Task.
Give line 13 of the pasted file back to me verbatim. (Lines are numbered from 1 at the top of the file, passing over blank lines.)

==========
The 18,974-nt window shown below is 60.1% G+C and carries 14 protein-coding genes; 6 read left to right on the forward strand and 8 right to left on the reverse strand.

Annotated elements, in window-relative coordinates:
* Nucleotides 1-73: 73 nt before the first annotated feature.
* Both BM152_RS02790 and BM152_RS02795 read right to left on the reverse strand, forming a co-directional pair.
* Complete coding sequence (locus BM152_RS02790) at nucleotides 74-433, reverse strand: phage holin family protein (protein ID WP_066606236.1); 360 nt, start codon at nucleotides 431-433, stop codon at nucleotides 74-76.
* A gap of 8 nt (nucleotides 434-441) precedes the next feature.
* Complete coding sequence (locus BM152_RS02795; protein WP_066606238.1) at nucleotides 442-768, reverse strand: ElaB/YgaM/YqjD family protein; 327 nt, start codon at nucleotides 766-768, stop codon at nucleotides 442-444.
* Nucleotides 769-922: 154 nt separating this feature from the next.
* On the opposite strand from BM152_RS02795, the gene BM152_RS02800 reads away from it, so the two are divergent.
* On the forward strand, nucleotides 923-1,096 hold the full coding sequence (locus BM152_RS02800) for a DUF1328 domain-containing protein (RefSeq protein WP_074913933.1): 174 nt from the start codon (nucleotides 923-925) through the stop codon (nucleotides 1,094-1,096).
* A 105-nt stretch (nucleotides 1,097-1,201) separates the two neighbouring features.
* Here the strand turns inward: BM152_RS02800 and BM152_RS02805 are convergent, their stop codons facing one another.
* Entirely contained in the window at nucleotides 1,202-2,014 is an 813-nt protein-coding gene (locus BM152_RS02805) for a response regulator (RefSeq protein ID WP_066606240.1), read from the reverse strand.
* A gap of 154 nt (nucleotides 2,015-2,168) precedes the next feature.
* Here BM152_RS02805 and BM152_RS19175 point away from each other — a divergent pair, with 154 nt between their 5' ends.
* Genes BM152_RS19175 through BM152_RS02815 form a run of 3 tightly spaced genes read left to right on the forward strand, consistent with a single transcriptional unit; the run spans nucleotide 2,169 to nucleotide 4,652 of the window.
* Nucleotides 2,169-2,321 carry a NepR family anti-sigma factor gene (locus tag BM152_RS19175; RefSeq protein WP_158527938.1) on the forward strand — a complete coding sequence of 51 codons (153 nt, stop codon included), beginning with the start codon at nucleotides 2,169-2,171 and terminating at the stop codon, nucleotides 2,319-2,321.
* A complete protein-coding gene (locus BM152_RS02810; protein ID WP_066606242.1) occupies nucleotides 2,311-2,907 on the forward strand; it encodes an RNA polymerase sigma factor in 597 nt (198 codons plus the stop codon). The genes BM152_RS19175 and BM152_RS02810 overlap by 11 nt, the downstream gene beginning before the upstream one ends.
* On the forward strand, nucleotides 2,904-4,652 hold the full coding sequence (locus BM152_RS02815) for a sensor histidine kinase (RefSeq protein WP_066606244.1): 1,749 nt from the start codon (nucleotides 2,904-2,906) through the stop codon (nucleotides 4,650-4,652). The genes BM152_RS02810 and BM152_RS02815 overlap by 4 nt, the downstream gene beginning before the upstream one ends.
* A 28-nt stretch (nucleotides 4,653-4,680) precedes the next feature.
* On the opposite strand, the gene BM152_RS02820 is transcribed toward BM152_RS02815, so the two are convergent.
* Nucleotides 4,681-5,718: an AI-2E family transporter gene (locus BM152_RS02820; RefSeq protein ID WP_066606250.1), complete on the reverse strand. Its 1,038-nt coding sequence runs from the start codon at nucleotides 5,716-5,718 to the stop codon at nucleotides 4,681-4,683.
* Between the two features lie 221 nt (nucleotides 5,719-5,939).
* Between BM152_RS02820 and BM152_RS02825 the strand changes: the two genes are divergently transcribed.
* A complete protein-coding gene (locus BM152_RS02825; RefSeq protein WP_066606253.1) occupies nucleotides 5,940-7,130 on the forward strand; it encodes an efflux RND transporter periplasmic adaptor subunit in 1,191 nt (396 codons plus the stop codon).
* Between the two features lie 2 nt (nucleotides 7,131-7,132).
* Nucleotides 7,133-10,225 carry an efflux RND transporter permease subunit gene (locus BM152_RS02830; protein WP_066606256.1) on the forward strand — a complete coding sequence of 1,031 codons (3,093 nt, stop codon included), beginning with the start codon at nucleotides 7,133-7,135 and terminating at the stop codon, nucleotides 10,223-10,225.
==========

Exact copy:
* Entirely contained in the window at nucleotides 1,202-2,014 is an 813-nt protein-coding gene (locus BM152_RS02805) for a response regulator (RefSeq protein ID WP_066606240.1), read from the reverse strand.